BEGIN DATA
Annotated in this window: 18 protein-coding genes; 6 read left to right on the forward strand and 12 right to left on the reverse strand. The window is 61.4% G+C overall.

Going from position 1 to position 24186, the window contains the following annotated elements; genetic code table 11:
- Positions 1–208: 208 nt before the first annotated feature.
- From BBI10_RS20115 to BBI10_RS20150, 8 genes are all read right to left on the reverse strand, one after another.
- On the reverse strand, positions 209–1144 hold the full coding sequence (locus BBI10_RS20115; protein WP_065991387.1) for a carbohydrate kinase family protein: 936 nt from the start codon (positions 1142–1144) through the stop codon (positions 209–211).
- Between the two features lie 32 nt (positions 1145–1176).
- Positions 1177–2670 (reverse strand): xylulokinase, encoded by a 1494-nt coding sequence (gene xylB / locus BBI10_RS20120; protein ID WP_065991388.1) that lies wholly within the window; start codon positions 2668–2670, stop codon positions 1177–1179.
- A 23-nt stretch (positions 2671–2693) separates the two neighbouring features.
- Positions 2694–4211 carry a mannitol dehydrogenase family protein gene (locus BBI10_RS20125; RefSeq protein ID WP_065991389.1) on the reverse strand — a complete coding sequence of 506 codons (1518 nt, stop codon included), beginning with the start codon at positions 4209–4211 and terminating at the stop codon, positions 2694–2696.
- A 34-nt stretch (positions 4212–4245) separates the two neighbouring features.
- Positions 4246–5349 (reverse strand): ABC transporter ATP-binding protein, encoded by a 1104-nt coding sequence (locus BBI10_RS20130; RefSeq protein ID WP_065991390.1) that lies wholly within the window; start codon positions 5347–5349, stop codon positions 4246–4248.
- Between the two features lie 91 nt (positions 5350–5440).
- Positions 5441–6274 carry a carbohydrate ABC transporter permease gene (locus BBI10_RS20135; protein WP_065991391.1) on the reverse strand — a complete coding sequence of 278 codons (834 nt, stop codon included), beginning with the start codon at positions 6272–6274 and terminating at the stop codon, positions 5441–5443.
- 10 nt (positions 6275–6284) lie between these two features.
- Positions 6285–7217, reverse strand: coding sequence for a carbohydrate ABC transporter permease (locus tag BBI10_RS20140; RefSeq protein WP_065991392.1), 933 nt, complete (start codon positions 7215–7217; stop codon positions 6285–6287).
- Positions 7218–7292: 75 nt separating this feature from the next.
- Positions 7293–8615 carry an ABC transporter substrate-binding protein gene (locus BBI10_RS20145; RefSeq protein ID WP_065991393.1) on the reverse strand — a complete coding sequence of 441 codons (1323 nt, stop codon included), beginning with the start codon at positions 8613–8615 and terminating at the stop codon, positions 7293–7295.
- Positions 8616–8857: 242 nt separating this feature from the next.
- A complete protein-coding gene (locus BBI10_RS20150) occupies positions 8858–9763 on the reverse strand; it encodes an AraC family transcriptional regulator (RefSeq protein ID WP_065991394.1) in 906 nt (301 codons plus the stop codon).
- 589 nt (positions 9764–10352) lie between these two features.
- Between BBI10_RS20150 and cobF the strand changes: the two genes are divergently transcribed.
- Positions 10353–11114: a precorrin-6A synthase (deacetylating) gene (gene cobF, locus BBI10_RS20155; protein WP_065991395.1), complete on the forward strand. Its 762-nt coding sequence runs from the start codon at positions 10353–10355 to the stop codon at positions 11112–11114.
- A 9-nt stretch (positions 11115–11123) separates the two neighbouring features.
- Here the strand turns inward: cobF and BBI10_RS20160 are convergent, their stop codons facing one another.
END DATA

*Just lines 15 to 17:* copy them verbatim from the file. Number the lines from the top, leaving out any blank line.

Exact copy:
- Positions 6285–7217, reverse strand: coding sequence for a carbohydrate ABC transporter permease (locus tag BBI10_RS20140; RefSeq protein WP_065991392.1), 933 nt, complete (start codon positions 7215–7217; stop codon positions 6285–6287).
- Positions 7218–7292: 75 nt separating this feature from the next.
- Positions 7293–8615 carry an ABC transporter substrate-binding protein gene (locus BBI10_RS20145; RefSeq protein ID WP_065991393.1) on the reverse strand — a complete coding sequence of 441 codons (1323 nt, stop codon included), beginning with the start codon at positions 8613–8615 and terminating at the stop codon, positions 7293–7295.